If you don’t pay your medical bills, the healthcare provider may contact you for payment. If you don’t pay that, your bills can go to collections which can have severe consequences on your finances. If you’re one of the many Americans struggling with medical debt, then this article is for you. Read on to learn more about medical bills and how to handle them when they arise.
What Is Medical Debt?
Medical debt is much like any other form of debt such as bad credit loans, payday loans, and installment loans; It’s money that you owe. However, instead of the debt being from a purchase or credit card, medical debt comes from health and medical services. This could be anything from a broken leg to the costs associated with having a baby. Essentially, any charge for medical expenses can become medical debt if you don’t pay it off right away.
Medical Debt In America
Throughout our lives, we deal with all sorts of unexpected bills. Maybe you’ve experienced a vehicle breaking down, home repairs you weren’t expecting, or children’s school costs that came out of nowhere. But one of the most common unexpected bills is a medical bill for an emergency that catches you off guard. If this is the situation you’re in right now, you’re probably wondering what happens to unpaid medical bills. We’re here to give you the answer.
New research published in July of 2021 by the Journal of the American Medical Association shows that 18% of Americans have medical debt in collections.1 The paper also revealed that from 2009 to 2020, the largest source of collections debt became outstanding medical bills. This may not surprise you if you’ve ever had to deal with an unexpected medical emergency. After all, how do you account for the unexpected within your budget? It’s not easy.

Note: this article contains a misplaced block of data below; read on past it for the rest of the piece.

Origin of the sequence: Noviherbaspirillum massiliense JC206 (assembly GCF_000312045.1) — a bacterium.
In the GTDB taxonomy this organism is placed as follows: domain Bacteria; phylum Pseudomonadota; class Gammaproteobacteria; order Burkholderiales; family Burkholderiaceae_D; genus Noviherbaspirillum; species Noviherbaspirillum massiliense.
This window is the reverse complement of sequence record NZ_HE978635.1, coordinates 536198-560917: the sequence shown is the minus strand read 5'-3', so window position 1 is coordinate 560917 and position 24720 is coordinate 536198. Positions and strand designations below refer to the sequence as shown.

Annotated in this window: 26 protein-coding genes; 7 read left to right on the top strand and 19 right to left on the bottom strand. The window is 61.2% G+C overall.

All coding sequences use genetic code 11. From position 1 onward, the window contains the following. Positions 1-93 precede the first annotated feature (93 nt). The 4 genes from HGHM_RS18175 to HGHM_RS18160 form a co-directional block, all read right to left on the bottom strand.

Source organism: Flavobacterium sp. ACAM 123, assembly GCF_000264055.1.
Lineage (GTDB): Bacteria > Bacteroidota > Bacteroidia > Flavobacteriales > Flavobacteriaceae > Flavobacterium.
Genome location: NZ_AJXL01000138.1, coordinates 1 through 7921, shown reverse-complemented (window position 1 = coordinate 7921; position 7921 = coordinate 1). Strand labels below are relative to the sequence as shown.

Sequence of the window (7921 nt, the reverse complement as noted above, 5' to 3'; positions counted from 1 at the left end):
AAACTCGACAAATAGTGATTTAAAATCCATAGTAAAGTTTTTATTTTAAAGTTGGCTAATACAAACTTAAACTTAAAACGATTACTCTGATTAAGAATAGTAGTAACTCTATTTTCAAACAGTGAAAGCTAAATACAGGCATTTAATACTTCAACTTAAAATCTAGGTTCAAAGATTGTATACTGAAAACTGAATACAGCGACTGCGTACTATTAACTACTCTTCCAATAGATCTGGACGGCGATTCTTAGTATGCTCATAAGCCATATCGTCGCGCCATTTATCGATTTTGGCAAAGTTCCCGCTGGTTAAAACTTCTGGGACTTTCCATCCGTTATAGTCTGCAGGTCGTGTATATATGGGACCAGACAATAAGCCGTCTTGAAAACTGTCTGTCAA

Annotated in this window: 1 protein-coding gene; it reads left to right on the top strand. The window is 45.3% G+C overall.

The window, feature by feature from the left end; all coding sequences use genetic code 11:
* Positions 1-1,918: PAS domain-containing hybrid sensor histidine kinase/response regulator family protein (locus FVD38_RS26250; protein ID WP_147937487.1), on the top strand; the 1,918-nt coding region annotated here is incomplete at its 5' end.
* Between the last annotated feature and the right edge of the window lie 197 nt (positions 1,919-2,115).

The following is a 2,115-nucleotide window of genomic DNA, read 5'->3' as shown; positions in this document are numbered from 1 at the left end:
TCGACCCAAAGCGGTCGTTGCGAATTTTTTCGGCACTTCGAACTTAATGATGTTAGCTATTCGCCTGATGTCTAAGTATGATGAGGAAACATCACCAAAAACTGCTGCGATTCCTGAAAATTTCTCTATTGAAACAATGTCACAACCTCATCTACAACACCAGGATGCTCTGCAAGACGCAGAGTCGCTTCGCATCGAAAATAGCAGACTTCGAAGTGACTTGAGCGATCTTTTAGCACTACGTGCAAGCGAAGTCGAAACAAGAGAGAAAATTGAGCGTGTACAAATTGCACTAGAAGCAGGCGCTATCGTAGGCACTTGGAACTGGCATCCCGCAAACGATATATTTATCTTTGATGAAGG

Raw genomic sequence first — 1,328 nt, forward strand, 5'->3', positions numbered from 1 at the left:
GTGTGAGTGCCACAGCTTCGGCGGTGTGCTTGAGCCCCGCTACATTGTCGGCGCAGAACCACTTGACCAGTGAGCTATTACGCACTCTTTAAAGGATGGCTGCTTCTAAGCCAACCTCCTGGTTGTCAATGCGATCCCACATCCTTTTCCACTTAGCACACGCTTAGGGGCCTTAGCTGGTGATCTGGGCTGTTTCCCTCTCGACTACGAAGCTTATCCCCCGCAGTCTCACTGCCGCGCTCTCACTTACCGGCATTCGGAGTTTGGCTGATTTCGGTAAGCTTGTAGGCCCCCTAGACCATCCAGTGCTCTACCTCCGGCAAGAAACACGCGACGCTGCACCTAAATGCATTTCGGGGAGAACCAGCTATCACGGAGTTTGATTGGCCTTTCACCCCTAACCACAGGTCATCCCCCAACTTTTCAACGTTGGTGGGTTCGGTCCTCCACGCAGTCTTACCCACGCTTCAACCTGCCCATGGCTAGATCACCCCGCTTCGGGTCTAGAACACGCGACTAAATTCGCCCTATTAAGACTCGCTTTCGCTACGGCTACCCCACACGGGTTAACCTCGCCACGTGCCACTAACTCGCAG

This type of debt is widespread in America. If you’ve ever visited an emergency room or received treatment for an illness, then odds are you’ve accrued this kind of debt. And just like with any other type of debt, it’s essential to pay it off as soon as possible.
Medical Debt and Health Insurance
One way to help alleviate this burden of the cost of medical care is by signing up for insurance. Many people sign up for health plans through their employers. If you aren’t offered insurance through work, you can still sign up; it just might cost you a little bit more. And for those that have trouble affording health insurance, you may be able to qualify for Medicaid through your state government. Medicaid is a government-run program that offers certain health coverages to residents that can’t afford a standard health plan.
Having health insurance or Medicaid can potentially cover many of the costs of seeking medical care. But it’s crucial to keep in mind that just because you have a health plan doesn’t mean that all of the costs will be taken care of. Many programs only cover a certain percentage of medical costs. Check with your specific insurance company to see what’s covered and what isn’t.
What Happens To Unpaid Medical Bills?